Yeah, that’s right.  UK Male Chorus Day 1998.  You have no idea how hardcore I was in high school.  Funny enough, it was exactly 17 years to the day when I actually cut this shirt up and put it in the bottom of the bucket.  I’m pretty sure that makes me very, very old.  But still very hardcore.


The lab was assembled, and I set it on top of three other buckets so that I could use the drain.  I’ll eventually build a permanent stand for it – if it’s worth it.  If I end up only making three batches of lye, then I won’t waste the time…


Simply add the water and wait.  Boom.  As I read somewhere, it’s so easy you make it by accident.  I then found a glass container in the garage that I could use to catch the stuff – which can easily burn your skin.

For some reason, Gatorade won't honor the "Sports Bag" deal.  I checked.  (No - I didn't really check)

For some reason, Gatorade won’t honor the “Sports Bag” offer. I checked. (No – I didn’t really check)

After a good washing, I stuck the bottle under the drain, in case there were any leaks.  Hours later (there were luckily no leaks) when I opened the drain, out flushed glorious lye.  Well, I don’t know how glorious, because I don’t have a pH tester, but it was yellow – which is what the internet told me it should be.  You can test it by placing an egg in it, but my bottle was too small for that and I didn’t want to waste an egg.  Another way to test it was to see if it would disintegrate a feather – and I have plenty of those lying around.  Get it?  LYEing around?!?!

Anyhow, it didn’t disintegrate the feather, so I dumped the batch of lye that had already been made back into the top bucket, so it would go through the process again.  After that batch had seeped through, I tested it with a feather again, to no avail.  And then I figured I’d forget about that part, because my plan was to boil it down to a solid anyhow, since I don’t have any immediate plans to use it.

That goes exactly like you might assume it would.  Slowly.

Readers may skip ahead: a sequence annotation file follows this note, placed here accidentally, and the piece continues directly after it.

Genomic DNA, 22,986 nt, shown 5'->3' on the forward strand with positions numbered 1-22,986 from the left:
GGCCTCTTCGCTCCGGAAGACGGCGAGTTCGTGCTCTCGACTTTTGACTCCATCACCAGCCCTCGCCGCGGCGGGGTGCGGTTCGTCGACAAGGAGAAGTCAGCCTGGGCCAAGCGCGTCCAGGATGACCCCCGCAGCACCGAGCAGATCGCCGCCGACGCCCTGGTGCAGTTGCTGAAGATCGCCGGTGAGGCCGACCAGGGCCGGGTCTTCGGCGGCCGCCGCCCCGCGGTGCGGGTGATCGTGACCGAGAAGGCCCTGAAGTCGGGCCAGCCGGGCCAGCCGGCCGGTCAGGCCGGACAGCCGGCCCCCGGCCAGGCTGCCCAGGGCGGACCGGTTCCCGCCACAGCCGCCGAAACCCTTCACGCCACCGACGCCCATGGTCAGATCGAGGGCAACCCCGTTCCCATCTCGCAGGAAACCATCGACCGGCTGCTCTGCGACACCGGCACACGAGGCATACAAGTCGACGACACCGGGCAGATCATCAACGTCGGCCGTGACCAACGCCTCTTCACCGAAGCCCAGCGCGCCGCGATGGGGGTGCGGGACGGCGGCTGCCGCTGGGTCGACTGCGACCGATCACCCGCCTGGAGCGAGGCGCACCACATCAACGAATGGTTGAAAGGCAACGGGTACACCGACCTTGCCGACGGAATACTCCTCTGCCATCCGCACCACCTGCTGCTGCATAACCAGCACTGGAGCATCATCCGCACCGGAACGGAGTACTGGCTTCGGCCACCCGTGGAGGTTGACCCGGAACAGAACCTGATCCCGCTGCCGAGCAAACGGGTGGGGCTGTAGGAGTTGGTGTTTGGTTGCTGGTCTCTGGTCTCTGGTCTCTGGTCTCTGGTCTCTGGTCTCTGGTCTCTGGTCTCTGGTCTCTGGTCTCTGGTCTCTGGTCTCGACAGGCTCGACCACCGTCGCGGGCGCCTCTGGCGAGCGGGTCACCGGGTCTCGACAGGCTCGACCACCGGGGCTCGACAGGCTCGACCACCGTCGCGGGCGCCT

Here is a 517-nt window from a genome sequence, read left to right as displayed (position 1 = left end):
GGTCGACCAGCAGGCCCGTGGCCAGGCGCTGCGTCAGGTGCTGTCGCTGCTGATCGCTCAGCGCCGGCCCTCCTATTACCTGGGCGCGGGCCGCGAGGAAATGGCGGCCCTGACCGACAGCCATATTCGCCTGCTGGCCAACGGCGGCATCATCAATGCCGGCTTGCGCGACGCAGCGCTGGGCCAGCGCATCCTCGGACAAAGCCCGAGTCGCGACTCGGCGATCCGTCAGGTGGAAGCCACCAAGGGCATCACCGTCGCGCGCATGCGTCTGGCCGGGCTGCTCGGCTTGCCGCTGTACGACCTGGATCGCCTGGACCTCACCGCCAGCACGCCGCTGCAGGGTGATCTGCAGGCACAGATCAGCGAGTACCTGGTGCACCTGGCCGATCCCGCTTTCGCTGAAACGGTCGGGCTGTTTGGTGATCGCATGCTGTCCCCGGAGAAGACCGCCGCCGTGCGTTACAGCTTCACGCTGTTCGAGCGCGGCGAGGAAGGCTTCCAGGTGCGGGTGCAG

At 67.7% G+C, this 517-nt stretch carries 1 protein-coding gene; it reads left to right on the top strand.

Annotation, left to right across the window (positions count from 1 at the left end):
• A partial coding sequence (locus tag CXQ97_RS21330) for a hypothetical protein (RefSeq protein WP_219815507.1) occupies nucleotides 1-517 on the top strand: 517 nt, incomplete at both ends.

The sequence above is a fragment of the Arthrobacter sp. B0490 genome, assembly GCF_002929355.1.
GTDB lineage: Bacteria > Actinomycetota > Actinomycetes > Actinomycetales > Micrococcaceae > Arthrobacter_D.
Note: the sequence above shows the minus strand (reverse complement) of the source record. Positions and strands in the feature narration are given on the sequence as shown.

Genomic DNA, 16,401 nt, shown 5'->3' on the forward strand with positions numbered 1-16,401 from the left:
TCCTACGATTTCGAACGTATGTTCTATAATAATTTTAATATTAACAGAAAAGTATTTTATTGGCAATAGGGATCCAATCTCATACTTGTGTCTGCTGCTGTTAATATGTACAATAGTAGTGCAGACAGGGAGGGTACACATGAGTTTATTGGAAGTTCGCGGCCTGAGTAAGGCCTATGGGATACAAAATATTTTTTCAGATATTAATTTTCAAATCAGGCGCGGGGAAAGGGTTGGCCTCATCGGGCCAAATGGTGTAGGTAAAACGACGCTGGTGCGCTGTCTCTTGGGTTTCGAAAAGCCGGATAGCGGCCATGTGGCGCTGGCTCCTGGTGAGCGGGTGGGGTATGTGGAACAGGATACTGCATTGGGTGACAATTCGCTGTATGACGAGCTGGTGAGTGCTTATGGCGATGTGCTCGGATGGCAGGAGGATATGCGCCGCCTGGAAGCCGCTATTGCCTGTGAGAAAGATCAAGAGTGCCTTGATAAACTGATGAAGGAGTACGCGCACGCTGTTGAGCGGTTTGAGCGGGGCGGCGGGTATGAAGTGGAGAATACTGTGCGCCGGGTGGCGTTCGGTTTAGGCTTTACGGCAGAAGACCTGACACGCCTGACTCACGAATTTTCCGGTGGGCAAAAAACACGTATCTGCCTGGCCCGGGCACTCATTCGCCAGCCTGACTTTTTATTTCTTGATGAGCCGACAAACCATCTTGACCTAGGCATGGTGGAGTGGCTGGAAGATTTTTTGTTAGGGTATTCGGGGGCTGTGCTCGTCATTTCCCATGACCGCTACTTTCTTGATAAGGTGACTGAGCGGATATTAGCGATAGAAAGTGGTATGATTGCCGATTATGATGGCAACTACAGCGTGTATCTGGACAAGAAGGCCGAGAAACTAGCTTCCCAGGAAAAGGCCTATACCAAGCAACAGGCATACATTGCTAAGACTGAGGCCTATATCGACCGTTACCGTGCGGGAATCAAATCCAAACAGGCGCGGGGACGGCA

I started it on a Friday evening (a week after I actually made it), and let it go for about 2 hours – only checking on it every 15-30 minutes or so.  I got paranoid about not being outside with it, so I shut the propane off and started again the next day since I’d be outside.

Yum!  Good enough to eat, right?  Well, don't - it'll kill you.

Yum! Good enough to eat, right? Well, don’t – it’ll kill you.

I technically should have kept simmering it down to only a solid, but my propane burner isn’t very precise, and I figured I could always cook it on the stove top (with windows open) if I wanted it to be further condensed.

I have a good amount of bacon grease and general animal fat stored up because my wife insists on letting it cool down before disposing of it – and luckily I’ve never disposed of it.  Maybe I’m rubbing off on her.  With that, I’ll try my hand at some soap making, just so that I can justify to her that my craziness can actually benefit her.  Not that I’m confident that she’ll be excited to rub animal fat on her skin…


4 thoughts on “You Calling Me a Lyer?

  1. Ann Stevenson

    My grandmother used to make lye soap….your Great Grandmother Ray and I’l bet your grandma could tell you a thing or two about it!

  2. Deborah Bickmore

    The larger chunks are great for starting your next fire. Put them on the bottom of your new fire underneath the kindling because they catch the flame faster.

  3. David Post author

    I try to leave some charcoal in the stove when I scoop out the ashes for just that reason! Actually, I was hoping to make a water filter or something. At the very least, I’ll use them for compost or to help the plants I’ll eventually keep in my sunroom.